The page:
Economic collapse, the heat death of the earth, and the forthcoming resource wars of the 2010s: what do these things mean for genre fiction?Â Some subgenres will prosper, presumably, others will decline. As we are plunged into a real-life gothic-punk nightmare, what people are looking for in escapism and exoticism seems likely to change.
What’s going to happen to all those books about gritty decaying Dickensian cities once we’re all actually living in one?Â
Test case: pirates.Â There’s been a bit of a resurgence of pirate stories recently. Fun and light-hearted escapism, with just a touch of tongue-in-cheek jokiness.Â What’s going to happen to the demand for pirateÂ stories now that pirates are actually a problem again?Â Â OK, probably not much, not yet.Â Somalia is a long way away from the US or European market.Â Â SomaliaÂ might as well be Narnia for all the US market gives a damn.Â Â So how much closer and more prevalent wouldÂ piracy have to get before it affects reading tastes?Â Suppose international civilization degrades to the point at which pirates are attacking shipping in the North Atlantic, let’s say once or twice a month.Â I imagine for a while that would increase the demand for pirate stories.Â Look how the demand forÂ light-entertainment movies about terroristsÂ has increased since 2001.Â But terrorism, of course, has so far been a pretty distant and rare phenomenon.Â More likely to be killed by lightning than by terrorism, etc.Â Just scary enough to be entertaining and titillating, not scary enough to be offputting and unpleasant.Â But what if piracy started really ruining your day? What if you started getting piracy off the coasts of New York or the Netherlands?Â I’m not really willing to rule that out.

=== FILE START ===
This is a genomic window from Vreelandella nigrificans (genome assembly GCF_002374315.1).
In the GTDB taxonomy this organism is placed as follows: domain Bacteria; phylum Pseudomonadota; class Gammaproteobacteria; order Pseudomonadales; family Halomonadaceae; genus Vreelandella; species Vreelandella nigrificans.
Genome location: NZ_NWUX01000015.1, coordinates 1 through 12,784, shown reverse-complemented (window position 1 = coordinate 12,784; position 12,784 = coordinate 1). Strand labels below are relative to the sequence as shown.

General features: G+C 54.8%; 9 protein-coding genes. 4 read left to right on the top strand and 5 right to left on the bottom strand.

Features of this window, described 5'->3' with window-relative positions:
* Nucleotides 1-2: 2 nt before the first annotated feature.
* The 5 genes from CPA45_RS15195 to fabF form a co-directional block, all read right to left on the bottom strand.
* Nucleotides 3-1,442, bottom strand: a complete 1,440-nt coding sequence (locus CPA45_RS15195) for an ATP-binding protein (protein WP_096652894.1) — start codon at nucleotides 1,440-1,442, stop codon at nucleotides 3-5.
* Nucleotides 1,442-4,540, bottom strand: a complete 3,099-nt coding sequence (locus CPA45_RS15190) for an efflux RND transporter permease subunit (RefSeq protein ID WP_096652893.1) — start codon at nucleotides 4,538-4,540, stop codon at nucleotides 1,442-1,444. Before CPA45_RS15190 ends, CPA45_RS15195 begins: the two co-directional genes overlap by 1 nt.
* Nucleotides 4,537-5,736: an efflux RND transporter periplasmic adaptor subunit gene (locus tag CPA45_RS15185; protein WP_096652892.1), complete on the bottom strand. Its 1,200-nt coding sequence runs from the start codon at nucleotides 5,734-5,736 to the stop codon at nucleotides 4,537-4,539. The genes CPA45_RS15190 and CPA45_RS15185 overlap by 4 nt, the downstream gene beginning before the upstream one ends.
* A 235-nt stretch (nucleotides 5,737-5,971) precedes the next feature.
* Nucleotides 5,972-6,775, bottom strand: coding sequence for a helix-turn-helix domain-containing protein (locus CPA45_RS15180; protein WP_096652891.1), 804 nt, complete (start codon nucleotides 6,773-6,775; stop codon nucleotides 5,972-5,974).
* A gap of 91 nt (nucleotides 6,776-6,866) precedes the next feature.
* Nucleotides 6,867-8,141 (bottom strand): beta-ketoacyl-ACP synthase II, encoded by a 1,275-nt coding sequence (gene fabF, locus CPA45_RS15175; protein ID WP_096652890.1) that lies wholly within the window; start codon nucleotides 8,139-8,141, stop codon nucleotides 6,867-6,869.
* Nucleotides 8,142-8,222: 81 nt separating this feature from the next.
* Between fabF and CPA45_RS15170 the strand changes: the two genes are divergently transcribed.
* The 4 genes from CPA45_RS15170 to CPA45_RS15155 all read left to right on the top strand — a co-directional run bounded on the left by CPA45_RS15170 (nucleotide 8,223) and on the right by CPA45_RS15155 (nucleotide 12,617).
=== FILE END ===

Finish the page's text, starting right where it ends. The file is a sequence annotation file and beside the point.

Yes. Anyway. Pirates. Has a pirate ever ruined your day? Tell us about it in the comments.